Taking on Water: How One Water Expert Challenged Her Inner Hypocrite, Reduced Her Water Footprint (Without Sacrificing a Toasty Shower), and Found Nirvana

Wendy J. Pabich. Sasquatch (Random, dist.), $23.95 (256p) ISBN 978-1-57061-831-4
In case you needed another harangue about sustainability, here comes self-proclaimed "Water Diva" Pabich (according to Buddhist tradition, this is a water spirit, "connected to all liquids"). To be fair, Pabich has a Ph.D. in environmental engineering from M.I.T., and is a recognized water expert, so if there is someone you should listen to on the subject of your wasteful water consumption, it is probably her. The impetus for this book was in fact Pabich's own water bill: the realization that she and her husband, James, had used "almost 30,000 gallons" of water in a month at their Idaho home. The disparity between her water usage and her water diva status causes Pabich to research and innovate in an attempt to curb her direct use of water and reduce her "water footprint"—the water required to produce other products she consumes, such as olive oil and bread. Pabich presents well-researched facts and some tips, but the book is relentlessly energetic in a way that can be off-putting. Perhaps only those fired up on the water-use issue themselves will find some common ground. Agent: Laurie Abkemeier, DeFiore and Company. (Sept.)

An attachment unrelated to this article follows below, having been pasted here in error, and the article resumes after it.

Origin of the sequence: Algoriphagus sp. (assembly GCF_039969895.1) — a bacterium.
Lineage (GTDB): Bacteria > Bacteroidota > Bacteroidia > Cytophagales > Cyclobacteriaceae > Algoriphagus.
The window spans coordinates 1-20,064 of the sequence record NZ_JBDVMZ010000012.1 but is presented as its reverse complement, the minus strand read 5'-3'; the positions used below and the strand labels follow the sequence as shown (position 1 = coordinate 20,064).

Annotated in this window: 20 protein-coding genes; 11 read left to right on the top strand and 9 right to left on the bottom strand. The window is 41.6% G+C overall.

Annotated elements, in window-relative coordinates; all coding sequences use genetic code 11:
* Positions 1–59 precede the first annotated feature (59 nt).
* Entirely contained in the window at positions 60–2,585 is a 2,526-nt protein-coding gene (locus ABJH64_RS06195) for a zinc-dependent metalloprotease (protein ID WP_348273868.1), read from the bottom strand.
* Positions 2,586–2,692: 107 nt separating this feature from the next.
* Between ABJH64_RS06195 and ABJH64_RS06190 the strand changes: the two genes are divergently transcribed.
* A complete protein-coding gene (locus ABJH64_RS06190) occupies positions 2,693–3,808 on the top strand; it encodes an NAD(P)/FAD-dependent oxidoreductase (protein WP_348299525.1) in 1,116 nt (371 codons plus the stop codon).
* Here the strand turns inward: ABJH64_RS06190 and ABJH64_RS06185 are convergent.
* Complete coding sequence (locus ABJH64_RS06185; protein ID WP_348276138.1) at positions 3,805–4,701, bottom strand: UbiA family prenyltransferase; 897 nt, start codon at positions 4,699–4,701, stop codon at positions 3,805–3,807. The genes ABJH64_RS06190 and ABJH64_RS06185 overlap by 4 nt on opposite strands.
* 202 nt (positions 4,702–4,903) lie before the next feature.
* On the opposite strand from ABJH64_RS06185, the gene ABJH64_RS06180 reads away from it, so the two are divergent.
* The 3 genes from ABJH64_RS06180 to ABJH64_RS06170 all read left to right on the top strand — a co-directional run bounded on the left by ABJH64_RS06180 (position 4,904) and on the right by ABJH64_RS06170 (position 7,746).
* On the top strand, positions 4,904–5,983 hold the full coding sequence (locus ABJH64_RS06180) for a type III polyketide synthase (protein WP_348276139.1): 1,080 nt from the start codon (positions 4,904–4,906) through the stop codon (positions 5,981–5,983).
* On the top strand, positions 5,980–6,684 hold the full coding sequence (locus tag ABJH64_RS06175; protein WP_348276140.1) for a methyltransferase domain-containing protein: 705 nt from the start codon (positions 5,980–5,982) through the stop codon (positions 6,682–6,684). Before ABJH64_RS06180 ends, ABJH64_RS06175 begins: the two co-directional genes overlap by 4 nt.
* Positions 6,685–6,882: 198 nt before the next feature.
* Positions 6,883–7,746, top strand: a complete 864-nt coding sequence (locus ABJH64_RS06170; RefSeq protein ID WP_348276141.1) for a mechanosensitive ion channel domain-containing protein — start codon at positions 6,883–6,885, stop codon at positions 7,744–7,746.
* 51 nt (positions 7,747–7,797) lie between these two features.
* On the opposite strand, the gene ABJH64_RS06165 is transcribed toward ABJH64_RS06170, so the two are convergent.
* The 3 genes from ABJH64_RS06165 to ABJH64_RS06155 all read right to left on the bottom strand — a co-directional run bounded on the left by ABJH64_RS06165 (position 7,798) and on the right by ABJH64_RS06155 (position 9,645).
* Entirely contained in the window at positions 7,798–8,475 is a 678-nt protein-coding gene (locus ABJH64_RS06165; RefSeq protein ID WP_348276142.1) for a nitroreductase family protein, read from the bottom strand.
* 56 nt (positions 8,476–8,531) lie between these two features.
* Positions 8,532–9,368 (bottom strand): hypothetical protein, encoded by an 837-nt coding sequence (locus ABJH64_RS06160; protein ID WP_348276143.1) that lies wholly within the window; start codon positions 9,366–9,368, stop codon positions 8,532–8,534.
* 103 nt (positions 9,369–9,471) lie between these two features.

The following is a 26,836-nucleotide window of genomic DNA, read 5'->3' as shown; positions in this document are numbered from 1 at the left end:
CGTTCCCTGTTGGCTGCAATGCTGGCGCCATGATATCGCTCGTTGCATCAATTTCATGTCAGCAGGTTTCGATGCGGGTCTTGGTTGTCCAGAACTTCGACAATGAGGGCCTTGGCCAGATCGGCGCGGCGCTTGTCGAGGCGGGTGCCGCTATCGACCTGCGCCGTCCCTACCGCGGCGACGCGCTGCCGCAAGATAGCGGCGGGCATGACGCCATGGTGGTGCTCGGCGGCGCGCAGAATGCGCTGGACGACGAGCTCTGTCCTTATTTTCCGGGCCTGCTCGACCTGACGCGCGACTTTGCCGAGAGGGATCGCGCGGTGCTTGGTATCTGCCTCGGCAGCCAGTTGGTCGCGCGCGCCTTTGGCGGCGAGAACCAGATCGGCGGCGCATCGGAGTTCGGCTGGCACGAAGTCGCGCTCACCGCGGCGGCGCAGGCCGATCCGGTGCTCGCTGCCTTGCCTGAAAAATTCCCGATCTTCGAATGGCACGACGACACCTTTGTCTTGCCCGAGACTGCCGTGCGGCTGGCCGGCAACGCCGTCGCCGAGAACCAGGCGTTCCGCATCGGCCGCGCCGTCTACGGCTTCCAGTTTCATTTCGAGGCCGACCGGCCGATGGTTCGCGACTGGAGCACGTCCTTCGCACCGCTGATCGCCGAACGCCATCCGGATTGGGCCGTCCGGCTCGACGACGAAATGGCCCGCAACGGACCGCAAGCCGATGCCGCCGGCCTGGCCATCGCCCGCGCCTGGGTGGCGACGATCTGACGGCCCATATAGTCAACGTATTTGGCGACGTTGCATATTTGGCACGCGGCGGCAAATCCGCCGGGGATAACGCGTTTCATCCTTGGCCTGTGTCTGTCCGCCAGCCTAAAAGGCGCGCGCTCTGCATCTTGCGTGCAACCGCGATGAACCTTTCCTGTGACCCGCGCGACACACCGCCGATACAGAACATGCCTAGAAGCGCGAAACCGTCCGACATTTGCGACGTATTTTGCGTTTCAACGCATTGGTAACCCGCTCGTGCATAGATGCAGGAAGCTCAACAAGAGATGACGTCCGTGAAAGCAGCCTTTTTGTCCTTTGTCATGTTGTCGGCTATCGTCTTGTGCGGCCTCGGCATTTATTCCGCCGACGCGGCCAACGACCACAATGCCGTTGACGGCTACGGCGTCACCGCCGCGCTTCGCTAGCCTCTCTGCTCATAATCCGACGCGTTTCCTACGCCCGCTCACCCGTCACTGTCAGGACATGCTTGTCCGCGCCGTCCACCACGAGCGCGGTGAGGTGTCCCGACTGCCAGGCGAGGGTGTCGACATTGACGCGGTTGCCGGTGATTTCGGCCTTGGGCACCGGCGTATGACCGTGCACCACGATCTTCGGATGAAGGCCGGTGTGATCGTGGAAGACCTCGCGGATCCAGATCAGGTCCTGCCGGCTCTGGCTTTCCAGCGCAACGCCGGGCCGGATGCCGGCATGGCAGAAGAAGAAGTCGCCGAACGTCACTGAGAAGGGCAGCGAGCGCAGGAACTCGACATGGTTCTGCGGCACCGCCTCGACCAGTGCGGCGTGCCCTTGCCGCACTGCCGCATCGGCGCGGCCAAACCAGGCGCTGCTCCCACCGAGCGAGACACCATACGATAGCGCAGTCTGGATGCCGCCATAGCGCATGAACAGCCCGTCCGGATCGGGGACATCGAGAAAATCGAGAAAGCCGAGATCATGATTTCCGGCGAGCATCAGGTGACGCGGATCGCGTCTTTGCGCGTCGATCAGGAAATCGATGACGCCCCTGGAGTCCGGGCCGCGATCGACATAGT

Reviewed on: 11/12/2012
Release date: 09/01/2012
Genre: Nonfiction
Open Ebook - 147 pages - 978-1-57061-832-1
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